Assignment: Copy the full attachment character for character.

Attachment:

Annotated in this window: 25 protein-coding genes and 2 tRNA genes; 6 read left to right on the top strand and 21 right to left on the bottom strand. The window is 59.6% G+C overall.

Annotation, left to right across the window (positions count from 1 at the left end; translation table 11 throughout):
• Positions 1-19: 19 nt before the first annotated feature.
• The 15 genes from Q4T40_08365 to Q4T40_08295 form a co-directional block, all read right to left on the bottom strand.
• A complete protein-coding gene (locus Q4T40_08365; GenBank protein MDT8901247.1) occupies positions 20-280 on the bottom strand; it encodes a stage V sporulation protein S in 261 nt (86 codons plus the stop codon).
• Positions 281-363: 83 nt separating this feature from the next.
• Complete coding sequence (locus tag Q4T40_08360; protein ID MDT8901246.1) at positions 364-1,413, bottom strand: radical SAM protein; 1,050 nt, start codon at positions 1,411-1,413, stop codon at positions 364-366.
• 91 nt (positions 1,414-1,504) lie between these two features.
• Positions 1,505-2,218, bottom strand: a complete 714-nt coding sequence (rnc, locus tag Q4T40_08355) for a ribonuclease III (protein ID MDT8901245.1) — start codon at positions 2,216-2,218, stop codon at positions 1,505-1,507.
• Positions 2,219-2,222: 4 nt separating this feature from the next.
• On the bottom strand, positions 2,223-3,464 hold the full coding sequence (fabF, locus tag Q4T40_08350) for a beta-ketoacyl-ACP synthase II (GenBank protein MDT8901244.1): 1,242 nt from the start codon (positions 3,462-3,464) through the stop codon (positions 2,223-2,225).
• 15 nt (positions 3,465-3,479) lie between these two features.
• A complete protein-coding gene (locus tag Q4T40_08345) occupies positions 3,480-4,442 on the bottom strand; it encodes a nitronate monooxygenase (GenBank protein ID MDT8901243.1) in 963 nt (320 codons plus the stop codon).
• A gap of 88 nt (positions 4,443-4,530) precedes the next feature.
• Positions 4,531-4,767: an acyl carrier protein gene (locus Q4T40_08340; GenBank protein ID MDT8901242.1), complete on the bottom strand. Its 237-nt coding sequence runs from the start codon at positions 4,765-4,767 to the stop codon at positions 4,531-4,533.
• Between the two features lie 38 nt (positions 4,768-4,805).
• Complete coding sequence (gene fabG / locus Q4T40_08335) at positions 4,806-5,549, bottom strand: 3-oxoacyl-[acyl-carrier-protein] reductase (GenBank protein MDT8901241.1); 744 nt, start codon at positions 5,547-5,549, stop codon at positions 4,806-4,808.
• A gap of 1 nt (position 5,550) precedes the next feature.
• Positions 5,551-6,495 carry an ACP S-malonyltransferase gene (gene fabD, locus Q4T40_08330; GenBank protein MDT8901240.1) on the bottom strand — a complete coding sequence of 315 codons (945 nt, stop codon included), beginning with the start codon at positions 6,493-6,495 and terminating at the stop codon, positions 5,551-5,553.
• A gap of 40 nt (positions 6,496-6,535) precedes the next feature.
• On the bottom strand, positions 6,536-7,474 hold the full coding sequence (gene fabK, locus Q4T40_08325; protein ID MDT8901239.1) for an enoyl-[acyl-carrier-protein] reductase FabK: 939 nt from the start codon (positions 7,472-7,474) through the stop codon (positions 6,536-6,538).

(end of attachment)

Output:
Annotated in this window: 25 protein-coding genes and 2 tRNA genes; 6 read left to right on the top strand and 21 right to left on the bottom strand. The window is 59.6% G+C overall.

Annotation, left to right across the window (positions count from 1 at the left end; translation table 11 throughout):
• Positions 1-19: 19 nt before the first annotated feature.
• The 15 genes from Q4T40_08365 to Q4T40_08295 form a co-directional block, all read right to left on the bottom strand.
• A complete protein-coding gene (locus Q4T40_08365; GenBank protein MDT8901247.1) occupies positions 20-280 on the bottom strand; it encodes a stage V sporulation protein S in 261 nt (86 codons plus the stop codon).
• Positions 281-363: 83 nt separating this feature from the next.
• Complete coding sequence (locus tag Q4T40_08360; protein ID MDT8901246.1) at positions 364-1,413, bottom strand: radical SAM protein; 1,050 nt, start codon at positions 1,411-1,413, stop codon at positions 364-366.
• 91 nt (positions 1,414-1,504) lie between these two features.
• Positions 1,505-2,218, bottom strand: a complete 714-nt coding sequence (rnc, locus tag Q4T40_08355) for a ribonuclease III (protein ID MDT8901245.1) — start codon at positions 2,216-2,218, stop codon at positions 1,505-1,507.
• Positions 2,219-2,222: 4 nt separating this feature from the next.
• On the bottom strand, positions 2,223-3,464 hold the full coding sequence (fabF, locus tag Q4T40_08350) for a beta-ketoacyl-ACP synthase II (GenBank protein MDT8901244.1): 1,242 nt from the start codon (positions 3,462-3,464) through the stop codon (positions 2,223-2,225).
• 15 nt (positions 3,465-3,479) lie between these two features.
• A complete protein-coding gene (locus tag Q4T40_08345) occupies positions 3,480-4,442 on the bottom strand; it encodes a nitronate monooxygenase (GenBank protein ID MDT8901243.1) in 963 nt (320 codons plus the stop codon).
• A gap of 88 nt (positions 4,443-4,530) precedes the next feature.
• Positions 4,531-4,767: an acyl carrier protein gene (locus Q4T40_08340; GenBank protein ID MDT8901242.1), complete on the bottom strand. Its 237-nt coding sequence runs from the start codon at positions 4,765-4,767 to the stop codon at positions 4,531-4,533.
• Between the two features lie 38 nt (positions 4,768-4,805).
• Complete coding sequence (gene fabG / locus Q4T40_08335) at positions 4,806-5,549, bottom strand: 3-oxoacyl-[acyl-carrier-protein] reductase (GenBank protein MDT8901241.1); 744 nt, start codon at positions 5,547-5,549, stop codon at positions 4,806-4,808.
• A gap of 1 nt (position 5,550) precedes the next feature.
• Positions 5,551-6,495 carry an ACP S-malonyltransferase gene (gene fabD, locus Q4T40_08330; GenBank protein MDT8901240.1) on the bottom strand — a complete coding sequence of 315 codons (945 nt, stop codon included), beginning with the start codon at positions 6,493-6,495 and terminating at the stop codon, positions 5,551-5,553.
• A gap of 40 nt (positions 6,496-6,535) precedes the next feature.
• On the bottom strand, positions 6,536-7,474 hold the full coding sequence (gene fabK, locus Q4T40_08325; protein ID MDT8901239.1) for an enoyl-[acyl-carrier-protein] reductase FabK: 939 nt from the start codon (positions 7,472-7,474) through the stop codon (positions 6,536-6,538).